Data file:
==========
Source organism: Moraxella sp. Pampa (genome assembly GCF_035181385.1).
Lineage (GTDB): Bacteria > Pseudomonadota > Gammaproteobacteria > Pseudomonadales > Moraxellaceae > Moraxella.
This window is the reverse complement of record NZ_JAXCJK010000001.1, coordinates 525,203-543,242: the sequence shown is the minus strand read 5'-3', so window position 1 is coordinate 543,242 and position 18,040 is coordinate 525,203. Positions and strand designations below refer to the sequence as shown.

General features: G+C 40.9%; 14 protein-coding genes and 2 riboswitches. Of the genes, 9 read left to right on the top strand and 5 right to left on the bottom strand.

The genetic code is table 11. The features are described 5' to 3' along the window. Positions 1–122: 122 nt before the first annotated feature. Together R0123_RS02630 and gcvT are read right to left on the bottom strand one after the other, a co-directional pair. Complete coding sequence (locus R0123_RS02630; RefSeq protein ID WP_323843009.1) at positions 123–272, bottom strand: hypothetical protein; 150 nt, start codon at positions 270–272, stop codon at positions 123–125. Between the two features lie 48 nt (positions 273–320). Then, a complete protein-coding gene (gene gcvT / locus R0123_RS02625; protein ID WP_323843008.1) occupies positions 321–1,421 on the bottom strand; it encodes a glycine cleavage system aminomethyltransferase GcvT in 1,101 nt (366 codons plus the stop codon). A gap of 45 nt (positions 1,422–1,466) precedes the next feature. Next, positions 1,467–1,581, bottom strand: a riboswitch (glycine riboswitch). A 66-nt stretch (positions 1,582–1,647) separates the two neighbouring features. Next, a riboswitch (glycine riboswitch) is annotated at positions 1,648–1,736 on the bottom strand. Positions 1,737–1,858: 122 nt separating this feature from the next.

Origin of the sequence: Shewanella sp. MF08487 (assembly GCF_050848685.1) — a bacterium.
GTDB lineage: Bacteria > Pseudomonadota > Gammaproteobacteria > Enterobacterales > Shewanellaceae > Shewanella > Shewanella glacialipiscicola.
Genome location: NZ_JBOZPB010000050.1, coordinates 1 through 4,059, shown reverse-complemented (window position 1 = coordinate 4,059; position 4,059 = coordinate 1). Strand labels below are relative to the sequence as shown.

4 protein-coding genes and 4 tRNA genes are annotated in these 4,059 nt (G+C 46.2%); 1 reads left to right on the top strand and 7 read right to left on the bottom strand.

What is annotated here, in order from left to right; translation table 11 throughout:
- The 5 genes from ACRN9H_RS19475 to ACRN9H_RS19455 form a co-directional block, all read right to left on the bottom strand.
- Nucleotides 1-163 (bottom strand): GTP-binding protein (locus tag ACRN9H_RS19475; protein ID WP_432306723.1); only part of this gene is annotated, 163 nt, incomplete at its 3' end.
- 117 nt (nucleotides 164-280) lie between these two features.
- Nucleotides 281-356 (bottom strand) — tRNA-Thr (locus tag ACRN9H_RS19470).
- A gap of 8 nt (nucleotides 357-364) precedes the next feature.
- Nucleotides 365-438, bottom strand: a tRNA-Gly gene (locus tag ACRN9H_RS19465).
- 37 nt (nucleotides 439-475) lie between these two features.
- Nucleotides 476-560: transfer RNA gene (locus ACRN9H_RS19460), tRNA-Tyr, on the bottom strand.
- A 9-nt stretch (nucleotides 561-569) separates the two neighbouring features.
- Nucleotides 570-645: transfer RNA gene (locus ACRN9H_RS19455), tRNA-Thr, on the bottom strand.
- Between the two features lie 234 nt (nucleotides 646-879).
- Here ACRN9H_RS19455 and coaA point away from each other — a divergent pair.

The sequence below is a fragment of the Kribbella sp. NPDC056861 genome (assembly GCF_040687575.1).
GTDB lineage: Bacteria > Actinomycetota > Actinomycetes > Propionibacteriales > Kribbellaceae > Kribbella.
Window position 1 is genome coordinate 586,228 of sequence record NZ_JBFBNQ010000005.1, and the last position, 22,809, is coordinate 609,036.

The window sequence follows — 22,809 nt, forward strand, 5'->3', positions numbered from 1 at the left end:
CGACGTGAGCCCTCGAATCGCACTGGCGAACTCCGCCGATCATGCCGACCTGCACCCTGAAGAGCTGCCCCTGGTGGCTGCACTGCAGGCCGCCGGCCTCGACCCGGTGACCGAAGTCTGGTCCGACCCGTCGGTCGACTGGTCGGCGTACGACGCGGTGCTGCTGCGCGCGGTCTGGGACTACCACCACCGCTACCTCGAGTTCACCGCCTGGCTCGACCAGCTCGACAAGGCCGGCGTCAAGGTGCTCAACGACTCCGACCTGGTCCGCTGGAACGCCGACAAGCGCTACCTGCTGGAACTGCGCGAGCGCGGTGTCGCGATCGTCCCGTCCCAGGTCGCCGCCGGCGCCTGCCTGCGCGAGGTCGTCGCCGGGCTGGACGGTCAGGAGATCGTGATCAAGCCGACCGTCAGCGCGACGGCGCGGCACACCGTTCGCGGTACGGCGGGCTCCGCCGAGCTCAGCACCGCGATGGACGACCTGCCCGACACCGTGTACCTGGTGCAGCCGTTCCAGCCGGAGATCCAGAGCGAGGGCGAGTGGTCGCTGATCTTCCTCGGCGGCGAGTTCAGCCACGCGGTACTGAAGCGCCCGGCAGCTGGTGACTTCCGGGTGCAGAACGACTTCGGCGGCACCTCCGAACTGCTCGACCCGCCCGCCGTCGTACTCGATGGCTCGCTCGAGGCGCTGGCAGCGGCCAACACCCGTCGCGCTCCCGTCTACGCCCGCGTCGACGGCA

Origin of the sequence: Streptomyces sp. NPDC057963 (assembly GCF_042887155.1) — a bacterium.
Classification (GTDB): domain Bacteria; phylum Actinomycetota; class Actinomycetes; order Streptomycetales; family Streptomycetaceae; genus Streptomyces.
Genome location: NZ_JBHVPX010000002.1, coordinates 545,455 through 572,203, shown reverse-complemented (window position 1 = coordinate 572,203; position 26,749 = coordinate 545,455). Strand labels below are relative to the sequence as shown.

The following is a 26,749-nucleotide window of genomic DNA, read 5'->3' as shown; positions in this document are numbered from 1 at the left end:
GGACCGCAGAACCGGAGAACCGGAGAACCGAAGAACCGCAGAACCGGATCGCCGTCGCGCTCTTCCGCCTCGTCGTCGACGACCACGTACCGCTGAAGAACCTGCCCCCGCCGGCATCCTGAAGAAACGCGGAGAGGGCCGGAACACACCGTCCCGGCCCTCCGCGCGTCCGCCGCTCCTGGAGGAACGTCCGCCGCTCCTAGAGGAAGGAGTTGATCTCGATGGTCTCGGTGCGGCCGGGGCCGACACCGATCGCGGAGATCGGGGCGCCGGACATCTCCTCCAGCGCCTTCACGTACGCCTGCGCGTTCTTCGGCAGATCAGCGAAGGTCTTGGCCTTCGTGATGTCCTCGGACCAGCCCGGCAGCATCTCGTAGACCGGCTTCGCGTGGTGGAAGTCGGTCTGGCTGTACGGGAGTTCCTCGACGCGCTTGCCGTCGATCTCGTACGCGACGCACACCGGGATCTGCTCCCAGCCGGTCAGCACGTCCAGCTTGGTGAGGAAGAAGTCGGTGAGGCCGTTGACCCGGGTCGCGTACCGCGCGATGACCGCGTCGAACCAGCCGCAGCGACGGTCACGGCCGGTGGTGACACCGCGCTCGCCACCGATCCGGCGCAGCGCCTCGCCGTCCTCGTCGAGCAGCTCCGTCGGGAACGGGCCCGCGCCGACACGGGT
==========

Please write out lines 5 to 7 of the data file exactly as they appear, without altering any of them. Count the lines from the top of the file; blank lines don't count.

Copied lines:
The genetic code is table 11. The features are described 5' to 3' along the window. Positions 1–122: 122 nt before the first annotated feature. Together R0123_RS02630 and gcvT are read right to left on the bottom strand one after the other, a co-directional pair. Complete coding sequence (locus R0123_RS02630; RefSeq protein ID WP_323843009.1) at positions 123–272, bottom strand: hypothetical protein; 150 nt, start codon at positions 270–272, stop codon at positions 123–125. Between the two features lie 48 nt (positions 273–320). Then, a complete protein-coding gene (gene gcvT / locus R0123_RS02625; protein ID WP_323843008.1) occupies positions 321–1,421 on the bottom strand; it encodes a glycine cleavage system aminomethyltransferase GcvT in 1,101 nt (366 codons plus the stop codon). A gap of 45 nt (positions 1,422–1,466) precedes the next feature. Next, positions 1,467–1,581, bottom strand: a riboswitch (glycine riboswitch). A 66-nt stretch (positions 1,582–1,647) separates the two neighbouring features. Next, a riboswitch (glycine riboswitch) is annotated at positions 1,648–1,736 on the bottom strand. Positions 1,737–1,858: 122 nt separating this feature from the next.

Origin of the sequence: Shewanella sp. MF08487 (assembly GCF_050848685.1) — a bacterium.
GTDB lineage: Bacteria > Pseudomonadota > Gammaproteobacteria > Enterobacterales > Shewanellaceae > Shewanella > Shewanella glacialipiscicola.